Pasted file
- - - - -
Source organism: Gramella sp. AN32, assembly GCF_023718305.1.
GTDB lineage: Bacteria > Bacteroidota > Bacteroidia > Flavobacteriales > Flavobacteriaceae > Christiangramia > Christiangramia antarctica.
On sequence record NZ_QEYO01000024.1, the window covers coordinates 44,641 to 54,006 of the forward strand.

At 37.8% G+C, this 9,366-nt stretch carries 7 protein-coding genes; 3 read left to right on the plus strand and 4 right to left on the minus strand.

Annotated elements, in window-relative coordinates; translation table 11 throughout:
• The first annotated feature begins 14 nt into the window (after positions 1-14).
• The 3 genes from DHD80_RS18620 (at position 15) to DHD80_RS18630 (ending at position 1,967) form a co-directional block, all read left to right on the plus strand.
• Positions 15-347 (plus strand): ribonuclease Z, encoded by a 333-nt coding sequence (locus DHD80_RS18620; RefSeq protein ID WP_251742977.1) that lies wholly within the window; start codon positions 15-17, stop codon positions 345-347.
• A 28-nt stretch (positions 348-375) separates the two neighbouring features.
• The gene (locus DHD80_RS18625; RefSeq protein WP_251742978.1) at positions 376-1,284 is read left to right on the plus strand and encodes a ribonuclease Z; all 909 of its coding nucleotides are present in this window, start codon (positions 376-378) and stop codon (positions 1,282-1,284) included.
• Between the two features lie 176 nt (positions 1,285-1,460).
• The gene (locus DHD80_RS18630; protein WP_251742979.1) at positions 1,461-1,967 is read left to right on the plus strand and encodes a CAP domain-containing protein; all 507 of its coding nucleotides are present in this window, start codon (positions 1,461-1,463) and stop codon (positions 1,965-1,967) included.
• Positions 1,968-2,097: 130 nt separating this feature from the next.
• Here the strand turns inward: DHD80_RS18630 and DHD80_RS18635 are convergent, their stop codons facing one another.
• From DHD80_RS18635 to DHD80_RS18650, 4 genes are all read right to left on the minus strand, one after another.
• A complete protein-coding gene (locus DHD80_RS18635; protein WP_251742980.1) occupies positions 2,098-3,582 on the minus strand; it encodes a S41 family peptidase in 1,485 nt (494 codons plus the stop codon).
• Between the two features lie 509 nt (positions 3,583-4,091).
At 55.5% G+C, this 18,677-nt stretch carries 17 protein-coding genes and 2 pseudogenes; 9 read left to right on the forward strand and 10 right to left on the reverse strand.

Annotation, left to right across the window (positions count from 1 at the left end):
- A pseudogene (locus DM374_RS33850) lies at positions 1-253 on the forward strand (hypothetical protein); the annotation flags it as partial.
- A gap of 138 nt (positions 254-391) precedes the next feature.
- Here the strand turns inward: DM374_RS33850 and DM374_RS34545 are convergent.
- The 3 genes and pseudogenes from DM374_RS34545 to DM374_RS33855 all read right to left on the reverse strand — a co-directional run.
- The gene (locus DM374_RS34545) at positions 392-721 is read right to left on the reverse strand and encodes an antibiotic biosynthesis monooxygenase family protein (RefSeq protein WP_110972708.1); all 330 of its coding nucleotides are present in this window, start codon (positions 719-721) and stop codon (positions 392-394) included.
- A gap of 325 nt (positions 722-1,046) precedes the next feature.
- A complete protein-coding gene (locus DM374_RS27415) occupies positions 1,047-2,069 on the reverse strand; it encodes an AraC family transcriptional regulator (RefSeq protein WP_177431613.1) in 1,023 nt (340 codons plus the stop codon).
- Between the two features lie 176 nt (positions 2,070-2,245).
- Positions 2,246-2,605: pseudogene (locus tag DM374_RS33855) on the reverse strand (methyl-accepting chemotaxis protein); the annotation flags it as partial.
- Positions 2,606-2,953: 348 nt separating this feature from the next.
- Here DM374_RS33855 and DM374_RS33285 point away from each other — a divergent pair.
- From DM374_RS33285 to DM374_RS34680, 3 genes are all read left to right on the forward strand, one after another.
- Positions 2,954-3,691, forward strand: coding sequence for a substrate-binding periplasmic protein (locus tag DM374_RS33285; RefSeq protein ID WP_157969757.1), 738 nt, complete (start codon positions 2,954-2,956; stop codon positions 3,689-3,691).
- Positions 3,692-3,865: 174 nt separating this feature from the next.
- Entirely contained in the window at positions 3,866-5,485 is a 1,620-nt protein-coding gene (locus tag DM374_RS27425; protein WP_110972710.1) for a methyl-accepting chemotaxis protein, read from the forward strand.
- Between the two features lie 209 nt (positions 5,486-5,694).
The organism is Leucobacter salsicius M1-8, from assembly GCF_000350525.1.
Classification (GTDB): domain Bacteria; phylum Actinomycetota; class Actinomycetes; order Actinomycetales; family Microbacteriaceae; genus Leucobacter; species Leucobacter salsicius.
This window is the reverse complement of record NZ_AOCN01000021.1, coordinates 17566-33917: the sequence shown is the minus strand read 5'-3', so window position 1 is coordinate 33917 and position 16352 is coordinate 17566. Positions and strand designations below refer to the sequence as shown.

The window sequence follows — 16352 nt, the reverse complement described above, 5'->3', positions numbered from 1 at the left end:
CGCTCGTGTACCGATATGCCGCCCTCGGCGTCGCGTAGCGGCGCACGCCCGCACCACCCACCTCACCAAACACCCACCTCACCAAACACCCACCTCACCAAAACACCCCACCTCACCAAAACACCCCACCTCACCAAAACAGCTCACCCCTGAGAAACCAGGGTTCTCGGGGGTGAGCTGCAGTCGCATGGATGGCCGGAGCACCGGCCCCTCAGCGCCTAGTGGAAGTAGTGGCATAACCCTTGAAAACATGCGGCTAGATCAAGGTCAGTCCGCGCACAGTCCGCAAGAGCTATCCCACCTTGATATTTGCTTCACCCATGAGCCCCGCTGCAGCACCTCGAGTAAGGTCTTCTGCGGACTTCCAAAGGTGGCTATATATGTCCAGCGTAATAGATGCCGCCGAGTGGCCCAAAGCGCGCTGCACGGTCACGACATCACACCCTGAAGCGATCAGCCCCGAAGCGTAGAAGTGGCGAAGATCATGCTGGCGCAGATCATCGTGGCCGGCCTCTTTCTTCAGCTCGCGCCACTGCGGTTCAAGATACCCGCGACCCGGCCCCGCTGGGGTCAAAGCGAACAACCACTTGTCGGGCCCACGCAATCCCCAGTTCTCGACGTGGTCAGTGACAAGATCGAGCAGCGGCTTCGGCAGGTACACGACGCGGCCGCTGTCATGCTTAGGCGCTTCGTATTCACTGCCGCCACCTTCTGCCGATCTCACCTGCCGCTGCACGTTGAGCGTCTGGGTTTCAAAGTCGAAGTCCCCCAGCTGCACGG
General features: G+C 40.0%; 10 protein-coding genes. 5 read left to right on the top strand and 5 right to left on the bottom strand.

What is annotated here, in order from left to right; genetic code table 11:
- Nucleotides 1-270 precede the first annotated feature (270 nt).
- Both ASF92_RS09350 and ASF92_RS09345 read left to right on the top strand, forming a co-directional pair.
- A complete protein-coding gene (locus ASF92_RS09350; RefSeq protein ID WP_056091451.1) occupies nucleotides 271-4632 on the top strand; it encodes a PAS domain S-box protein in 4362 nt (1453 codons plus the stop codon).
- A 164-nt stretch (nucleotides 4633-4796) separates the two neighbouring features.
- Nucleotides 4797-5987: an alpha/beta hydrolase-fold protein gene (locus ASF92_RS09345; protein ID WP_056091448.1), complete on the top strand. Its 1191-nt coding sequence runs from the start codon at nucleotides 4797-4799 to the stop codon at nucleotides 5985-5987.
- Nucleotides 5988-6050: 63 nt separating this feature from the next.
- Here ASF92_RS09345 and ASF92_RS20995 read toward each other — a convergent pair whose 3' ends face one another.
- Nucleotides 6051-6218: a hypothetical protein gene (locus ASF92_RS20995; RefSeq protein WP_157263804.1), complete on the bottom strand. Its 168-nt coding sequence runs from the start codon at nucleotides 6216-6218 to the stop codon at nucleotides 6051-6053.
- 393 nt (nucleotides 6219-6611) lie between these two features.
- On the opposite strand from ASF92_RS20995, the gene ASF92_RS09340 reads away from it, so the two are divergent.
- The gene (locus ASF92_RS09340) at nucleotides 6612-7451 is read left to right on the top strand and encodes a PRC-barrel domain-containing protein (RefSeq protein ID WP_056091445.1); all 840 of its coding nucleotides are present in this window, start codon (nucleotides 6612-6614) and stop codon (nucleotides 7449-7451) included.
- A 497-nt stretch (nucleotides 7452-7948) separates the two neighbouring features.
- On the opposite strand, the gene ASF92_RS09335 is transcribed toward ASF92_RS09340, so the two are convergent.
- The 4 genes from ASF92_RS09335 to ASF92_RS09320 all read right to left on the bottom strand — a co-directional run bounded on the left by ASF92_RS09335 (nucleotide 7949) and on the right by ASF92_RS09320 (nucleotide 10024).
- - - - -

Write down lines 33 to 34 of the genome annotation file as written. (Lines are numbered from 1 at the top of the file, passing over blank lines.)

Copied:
- Positions 3,692-3,865: 174 nt separating this feature from the next.
- Entirely contained in the window at positions 3,866-5,485 is a 1,620-nt protein-coding gene (locus tag DM374_RS27425; protein WP_110972710.1) for a methyl-accepting chemotaxis protein, read from the forward strand.